Imagine this: without warning, government agents barge into your home and throw away all your belongings—clothes, photos, medications, school supplies, books, legal documents—including your birth certificate—and more. There's no way for you to recover anything, because everything was tossed out or destroyed. All that remains are what you carried with you and the clothes you wore that day.
That is exactly what happened to our ten plaintiffs on May 19, 2017, in Fort Lauderdale. The only difference between the hypothetical above and what transpired in Fort Lauderdale? What our clients consider home is likely different than what you consider home. You see, our clients lived in between a park and a library in downtown Fort Lauderdale. They are homeless.
While many of us are fortunate enough to have walls around us and a roof to protect us, not everyone is so lucky.
There are more than 30,000 individuals experiencing homelessness in Florida, with 47 percent of those individuals sleeping outdoors or on the streets of our cities. This is driven in large part by an affordable-housing crisis. There is no state, county, or city in this country where a worker earning minimum wage can afford a two-bedroom rental apartment at fair market rent by working a standard 40-hour week. As one of our clients’ friends put it, “If you live paycheck to paycheck, you’re two paychecks away from being on the streets like the rest of us.”
Cities and states throughout our country criminalize homelessness and Florida is no exception. Criminalizing homelessness comes in the form of ordinances banning sleeping, camping, storing personal property, sitting, lying down, panhandling, and sharing food with those who are homeless or hungry. These laws make it illegal for individuals who are homeless to do what is necessary for their survival, such as eating, sleeping, or merely being present in public spaces.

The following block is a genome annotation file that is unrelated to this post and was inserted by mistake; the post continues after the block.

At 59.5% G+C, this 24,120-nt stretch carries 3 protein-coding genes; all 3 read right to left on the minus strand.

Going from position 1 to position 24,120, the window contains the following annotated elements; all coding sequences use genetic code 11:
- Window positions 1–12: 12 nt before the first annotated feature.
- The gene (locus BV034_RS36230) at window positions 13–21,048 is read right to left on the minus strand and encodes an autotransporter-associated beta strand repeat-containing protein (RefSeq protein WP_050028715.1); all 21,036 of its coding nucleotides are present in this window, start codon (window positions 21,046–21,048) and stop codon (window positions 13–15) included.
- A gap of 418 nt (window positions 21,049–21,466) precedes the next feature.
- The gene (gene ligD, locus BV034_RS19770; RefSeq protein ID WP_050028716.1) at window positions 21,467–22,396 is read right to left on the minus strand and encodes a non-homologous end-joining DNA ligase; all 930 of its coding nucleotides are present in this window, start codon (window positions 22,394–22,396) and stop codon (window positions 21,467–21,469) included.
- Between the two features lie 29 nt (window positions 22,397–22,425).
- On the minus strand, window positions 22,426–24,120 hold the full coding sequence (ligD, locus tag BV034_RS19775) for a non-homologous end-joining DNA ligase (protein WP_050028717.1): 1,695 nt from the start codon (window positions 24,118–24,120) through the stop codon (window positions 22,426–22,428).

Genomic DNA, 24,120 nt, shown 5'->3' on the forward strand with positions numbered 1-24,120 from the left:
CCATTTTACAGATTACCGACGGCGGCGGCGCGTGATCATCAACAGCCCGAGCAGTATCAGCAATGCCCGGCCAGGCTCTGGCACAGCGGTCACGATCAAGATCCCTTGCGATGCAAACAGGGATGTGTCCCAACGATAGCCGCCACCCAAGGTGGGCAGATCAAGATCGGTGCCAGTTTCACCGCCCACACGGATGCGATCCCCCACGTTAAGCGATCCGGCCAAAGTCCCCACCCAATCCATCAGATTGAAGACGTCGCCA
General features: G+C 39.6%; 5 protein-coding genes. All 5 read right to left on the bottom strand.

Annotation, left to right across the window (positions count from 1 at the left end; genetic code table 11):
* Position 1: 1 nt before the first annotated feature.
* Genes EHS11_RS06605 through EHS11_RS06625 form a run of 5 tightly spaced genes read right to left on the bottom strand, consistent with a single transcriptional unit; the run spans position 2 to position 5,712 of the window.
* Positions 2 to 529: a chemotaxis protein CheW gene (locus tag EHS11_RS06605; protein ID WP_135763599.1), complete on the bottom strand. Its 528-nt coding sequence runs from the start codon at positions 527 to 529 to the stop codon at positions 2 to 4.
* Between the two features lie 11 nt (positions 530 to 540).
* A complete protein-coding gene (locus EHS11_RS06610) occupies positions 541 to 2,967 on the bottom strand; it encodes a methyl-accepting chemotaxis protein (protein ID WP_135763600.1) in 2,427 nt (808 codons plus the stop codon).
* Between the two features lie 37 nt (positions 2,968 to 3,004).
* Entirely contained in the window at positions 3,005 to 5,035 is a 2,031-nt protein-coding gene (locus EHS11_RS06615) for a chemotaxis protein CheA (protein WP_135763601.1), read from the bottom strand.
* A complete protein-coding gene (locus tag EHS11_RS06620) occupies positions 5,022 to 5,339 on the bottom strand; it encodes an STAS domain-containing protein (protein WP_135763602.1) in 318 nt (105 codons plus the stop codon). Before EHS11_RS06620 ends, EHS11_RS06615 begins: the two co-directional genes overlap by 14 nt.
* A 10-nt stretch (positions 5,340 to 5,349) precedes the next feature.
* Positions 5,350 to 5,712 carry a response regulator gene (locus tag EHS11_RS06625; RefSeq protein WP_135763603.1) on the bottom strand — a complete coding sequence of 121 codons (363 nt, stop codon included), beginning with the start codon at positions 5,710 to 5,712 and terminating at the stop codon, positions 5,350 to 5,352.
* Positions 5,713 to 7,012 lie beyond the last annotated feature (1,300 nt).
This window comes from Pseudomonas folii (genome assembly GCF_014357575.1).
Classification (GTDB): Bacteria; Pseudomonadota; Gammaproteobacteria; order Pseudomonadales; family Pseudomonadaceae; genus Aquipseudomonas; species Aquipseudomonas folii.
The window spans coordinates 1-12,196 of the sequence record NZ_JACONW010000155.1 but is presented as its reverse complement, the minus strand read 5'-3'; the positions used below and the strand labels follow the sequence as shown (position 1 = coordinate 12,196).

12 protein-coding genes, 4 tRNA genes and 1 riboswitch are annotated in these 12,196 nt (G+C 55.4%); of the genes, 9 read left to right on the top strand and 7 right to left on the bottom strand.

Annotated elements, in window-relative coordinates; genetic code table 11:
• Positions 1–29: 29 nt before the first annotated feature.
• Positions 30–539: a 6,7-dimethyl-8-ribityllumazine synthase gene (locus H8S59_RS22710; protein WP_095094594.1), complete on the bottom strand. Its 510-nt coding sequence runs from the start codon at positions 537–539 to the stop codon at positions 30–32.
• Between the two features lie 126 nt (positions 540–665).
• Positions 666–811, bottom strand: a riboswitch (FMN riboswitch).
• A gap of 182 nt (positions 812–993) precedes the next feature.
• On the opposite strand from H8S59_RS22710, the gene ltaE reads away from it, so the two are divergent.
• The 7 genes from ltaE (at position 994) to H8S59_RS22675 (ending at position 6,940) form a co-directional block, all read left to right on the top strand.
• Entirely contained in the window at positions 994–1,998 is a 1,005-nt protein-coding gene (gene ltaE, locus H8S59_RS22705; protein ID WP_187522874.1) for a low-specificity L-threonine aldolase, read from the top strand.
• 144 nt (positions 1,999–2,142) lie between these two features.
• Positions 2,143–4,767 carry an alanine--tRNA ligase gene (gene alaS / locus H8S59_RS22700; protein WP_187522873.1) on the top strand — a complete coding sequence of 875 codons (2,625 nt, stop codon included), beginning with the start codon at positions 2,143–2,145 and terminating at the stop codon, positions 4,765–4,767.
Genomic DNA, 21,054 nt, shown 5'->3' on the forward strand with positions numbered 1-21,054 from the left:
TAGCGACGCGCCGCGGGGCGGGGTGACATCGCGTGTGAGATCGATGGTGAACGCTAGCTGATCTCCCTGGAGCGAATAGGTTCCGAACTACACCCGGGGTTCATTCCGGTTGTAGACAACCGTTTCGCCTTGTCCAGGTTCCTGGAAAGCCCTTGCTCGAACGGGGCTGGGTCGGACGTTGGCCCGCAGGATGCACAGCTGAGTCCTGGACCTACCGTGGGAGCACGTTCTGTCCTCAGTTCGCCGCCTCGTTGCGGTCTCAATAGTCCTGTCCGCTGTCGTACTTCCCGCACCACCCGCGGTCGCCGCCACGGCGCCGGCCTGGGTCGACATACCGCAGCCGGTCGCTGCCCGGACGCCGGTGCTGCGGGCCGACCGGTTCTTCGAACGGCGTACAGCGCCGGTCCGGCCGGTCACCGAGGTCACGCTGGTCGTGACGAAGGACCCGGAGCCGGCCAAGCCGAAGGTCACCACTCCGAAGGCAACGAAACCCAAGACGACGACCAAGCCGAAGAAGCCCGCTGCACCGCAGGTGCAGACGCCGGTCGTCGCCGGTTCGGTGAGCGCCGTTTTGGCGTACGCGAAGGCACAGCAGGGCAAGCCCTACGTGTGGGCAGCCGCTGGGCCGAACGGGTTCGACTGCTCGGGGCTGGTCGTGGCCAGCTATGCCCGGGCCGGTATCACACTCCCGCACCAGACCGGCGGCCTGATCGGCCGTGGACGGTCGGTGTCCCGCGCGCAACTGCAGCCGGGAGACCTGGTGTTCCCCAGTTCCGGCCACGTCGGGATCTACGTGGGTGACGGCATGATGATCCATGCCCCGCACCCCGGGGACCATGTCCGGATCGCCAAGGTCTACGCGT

Our governments are directly attacking these vulnerable communities. In May 2017, the City of Fort Lauderdale threw away the belongings of homeless individuals who lived outside Stranahan Park in downtown Fort Lauderdale. The City did this without any warning and without providing a way for people to retrieve their belongings. Some people lost literally everything they owned that day except for the clothes they were wearing. Items that the City threw away included individuals’ books for school, other school supplies, family photos, legal documents, medications, sleeping supplies, clothes they wore to look for work, hygiene products, and irreplaceable family keepsakes. Now our clients must spend the few resources they have trying to replace these items, but we know many of these items are irreplaceable.
The ACLU of Florida, together with Southern Legal Counsel, filed a lawsuit in June 2017 against the City of Fort Lauderdale for this violation of our clients’ constitutional rights. Specifically, the City’s actions were a violation of our clients’ right to be free from unreasonable seizures under the Fourth Amendment to the United States Constitution and their right to due process of law under the Fourteenth Amendment. After a year of litigation, the City agreed to settle the case and pay to compensate our clients for the loss of property and for their pain and suffering.